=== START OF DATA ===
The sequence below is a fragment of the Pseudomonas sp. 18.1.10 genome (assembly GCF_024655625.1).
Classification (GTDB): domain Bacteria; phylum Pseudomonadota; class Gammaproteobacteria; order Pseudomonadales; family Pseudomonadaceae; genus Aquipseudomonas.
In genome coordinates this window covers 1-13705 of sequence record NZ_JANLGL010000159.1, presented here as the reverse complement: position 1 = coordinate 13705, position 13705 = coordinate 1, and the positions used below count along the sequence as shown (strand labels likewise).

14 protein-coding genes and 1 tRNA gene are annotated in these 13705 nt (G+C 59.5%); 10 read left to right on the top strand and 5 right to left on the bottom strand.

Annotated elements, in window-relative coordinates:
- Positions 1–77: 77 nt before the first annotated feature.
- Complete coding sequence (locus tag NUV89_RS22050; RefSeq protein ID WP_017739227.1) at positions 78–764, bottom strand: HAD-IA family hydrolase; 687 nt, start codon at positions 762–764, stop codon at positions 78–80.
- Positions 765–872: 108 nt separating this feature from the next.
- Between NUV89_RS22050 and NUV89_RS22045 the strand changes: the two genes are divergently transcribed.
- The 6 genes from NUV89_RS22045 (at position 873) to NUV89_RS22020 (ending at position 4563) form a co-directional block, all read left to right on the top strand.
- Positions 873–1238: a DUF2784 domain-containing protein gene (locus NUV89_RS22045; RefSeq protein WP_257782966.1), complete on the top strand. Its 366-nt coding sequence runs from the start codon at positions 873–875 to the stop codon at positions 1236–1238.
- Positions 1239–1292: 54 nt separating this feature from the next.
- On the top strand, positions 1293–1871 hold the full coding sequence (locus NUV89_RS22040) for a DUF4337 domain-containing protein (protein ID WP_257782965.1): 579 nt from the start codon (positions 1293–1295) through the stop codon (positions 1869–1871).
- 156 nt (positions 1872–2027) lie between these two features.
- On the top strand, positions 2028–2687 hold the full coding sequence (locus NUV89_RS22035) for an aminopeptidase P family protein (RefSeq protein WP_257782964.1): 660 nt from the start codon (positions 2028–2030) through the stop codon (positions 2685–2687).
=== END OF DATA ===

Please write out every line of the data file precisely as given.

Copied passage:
The sequence below is a fragment of the Pseudomonas sp. 18.1.10 genome (assembly GCF_024655625.1).
Classification (GTDB): domain Bacteria; phylum Pseudomonadota; class Gammaproteobacteria; order Pseudomonadales; family Pseudomonadaceae; genus Aquipseudomonas.
In genome coordinates this window covers 1-13705 of sequence record NZ_JANLGL010000159.1, presented here as the reverse complement: position 1 = coordinate 13705, position 13705 = coordinate 1, and the positions used below count along the sequence as shown (strand labels likewise).

14 protein-coding genes and 1 tRNA gene are annotated in these 13705 nt (G+C 59.5%); 10 read left to right on the top strand and 5 right to left on the bottom strand.

Annotated elements, in window-relative coordinates:
- Positions 1–77: 77 nt before the first annotated feature.
- Complete coding sequence (locus tag NUV89_RS22050; RefSeq protein ID WP_017739227.1) at positions 78–764, bottom strand: HAD-IA family hydrolase; 687 nt, start codon at positions 762–764, stop codon at positions 78–80.
- Positions 765–872: 108 nt separating this feature from the next.
- Between NUV89_RS22050 and NUV89_RS22045 the strand changes: the two genes are divergently transcribed.
- The 6 genes from NUV89_RS22045 (at position 873) to NUV89_RS22020 (ending at position 4563) form a co-directional block, all read left to right on the top strand.
- Positions 873–1238: a DUF2784 domain-containing protein gene (locus NUV89_RS22045; RefSeq protein WP_257782966.1), complete on the top strand. Its 366-nt coding sequence runs from the start codon at positions 873–875 to the stop codon at positions 1236–1238.
- Positions 1239–1292: 54 nt separating this feature from the next.
- On the top strand, positions 1293–1871 hold the full coding sequence (locus NUV89_RS22040) for a DUF4337 domain-containing protein (protein ID WP_257782965.1): 579 nt from the start codon (positions 1293–1295) through the stop codon (positions 1869–1871).
- 156 nt (positions 1872–2027) lie between these two features.
- On the top strand, positions 2028–2687 hold the full coding sequence (locus NUV89_RS22035) for an aminopeptidase P family protein (RefSeq protein WP_257782964.1): 660 nt from the start codon (positions 2028–2030) through the stop codon (positions 2685–2687).